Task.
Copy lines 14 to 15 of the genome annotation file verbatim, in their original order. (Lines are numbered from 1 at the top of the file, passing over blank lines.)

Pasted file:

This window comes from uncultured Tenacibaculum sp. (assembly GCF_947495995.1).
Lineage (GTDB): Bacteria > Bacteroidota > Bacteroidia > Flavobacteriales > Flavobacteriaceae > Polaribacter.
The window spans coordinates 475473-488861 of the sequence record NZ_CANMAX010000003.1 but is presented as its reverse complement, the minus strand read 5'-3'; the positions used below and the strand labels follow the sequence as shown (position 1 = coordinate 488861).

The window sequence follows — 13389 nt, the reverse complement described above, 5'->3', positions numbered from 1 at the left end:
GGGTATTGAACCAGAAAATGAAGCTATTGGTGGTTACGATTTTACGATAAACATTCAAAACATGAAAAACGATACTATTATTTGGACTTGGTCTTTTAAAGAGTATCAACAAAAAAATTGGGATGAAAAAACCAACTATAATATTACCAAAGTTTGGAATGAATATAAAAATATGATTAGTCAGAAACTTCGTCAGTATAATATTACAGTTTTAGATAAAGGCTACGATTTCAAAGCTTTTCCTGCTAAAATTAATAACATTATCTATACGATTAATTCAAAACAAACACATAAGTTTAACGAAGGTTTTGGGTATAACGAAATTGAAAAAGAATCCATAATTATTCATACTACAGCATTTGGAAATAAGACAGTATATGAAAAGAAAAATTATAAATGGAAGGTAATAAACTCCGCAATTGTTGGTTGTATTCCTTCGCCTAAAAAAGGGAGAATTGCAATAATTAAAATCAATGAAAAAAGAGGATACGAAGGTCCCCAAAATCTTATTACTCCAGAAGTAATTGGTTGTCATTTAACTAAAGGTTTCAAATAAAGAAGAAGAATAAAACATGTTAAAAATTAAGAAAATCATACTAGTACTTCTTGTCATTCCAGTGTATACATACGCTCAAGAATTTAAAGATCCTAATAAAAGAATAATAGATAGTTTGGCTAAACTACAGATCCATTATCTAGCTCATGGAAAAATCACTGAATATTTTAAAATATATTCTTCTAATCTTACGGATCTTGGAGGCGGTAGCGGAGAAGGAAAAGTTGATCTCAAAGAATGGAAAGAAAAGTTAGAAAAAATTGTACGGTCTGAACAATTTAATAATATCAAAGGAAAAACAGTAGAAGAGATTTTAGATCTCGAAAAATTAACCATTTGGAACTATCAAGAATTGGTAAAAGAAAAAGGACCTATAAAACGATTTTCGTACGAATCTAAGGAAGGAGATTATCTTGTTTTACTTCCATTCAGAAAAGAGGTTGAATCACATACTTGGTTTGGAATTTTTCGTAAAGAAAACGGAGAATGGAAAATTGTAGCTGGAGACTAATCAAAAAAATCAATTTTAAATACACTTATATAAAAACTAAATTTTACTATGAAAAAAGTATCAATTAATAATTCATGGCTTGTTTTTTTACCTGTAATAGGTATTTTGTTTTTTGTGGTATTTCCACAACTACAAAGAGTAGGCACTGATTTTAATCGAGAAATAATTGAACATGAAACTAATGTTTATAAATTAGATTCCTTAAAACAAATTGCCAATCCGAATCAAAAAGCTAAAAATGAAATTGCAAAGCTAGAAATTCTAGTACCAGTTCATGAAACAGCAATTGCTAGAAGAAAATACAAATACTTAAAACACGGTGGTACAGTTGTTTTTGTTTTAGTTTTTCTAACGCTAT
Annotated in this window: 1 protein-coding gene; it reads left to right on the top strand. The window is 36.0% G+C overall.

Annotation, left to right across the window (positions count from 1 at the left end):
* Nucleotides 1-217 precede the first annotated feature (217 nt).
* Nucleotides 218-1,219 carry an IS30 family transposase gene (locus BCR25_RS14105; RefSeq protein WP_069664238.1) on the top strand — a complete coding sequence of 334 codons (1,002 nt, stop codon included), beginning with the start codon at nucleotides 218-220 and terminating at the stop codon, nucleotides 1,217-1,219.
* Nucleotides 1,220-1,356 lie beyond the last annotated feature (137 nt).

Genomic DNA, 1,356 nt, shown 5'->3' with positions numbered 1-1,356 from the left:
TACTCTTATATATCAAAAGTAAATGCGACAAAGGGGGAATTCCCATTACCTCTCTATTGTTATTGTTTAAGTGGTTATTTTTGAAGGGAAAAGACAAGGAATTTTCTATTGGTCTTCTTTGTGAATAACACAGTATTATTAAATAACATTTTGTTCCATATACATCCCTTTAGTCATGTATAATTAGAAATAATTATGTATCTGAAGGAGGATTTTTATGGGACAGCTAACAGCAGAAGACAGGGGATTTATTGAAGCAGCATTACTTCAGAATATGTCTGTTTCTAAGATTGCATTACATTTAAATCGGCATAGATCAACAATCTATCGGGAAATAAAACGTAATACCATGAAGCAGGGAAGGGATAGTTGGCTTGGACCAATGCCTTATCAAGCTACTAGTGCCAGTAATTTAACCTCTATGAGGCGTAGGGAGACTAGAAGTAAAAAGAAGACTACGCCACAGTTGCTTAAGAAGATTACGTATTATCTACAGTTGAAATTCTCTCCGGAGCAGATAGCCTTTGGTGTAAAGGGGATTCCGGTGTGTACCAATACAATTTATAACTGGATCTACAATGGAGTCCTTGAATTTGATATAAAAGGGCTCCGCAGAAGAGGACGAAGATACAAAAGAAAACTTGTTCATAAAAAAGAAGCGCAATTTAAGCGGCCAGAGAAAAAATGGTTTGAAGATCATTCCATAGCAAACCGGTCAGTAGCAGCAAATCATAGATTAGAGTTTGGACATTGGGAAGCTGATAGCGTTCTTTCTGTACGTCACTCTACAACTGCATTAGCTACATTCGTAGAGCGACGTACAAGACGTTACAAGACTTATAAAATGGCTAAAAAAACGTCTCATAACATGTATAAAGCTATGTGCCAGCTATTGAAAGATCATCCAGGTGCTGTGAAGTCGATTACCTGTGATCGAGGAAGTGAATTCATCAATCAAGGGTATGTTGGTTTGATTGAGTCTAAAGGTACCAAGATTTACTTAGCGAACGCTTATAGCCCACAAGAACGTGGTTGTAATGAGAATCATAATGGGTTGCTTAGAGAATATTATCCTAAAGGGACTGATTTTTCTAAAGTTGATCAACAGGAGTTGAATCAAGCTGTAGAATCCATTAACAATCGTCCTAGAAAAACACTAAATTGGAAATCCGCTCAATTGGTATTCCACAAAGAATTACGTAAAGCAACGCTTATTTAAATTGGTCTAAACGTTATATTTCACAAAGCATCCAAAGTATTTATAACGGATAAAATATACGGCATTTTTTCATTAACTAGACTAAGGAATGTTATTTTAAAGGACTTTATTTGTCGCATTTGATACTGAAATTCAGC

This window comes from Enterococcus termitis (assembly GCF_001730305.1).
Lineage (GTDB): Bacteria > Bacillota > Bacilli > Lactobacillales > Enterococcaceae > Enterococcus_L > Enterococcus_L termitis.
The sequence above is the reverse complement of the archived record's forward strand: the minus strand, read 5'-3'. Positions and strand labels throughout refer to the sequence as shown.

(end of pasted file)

Lineage (GTDB): Bacteria > Bacillota > Bacilli > Lactobacillales > Enterococcaceae > Enterococcus_L > Enterococcus_L termitis.
The sequence above is the reverse complement of the archived record's forward strand: the minus strand, read 5'-3'. Positions and strand labels throughout refer to the sequence as shown.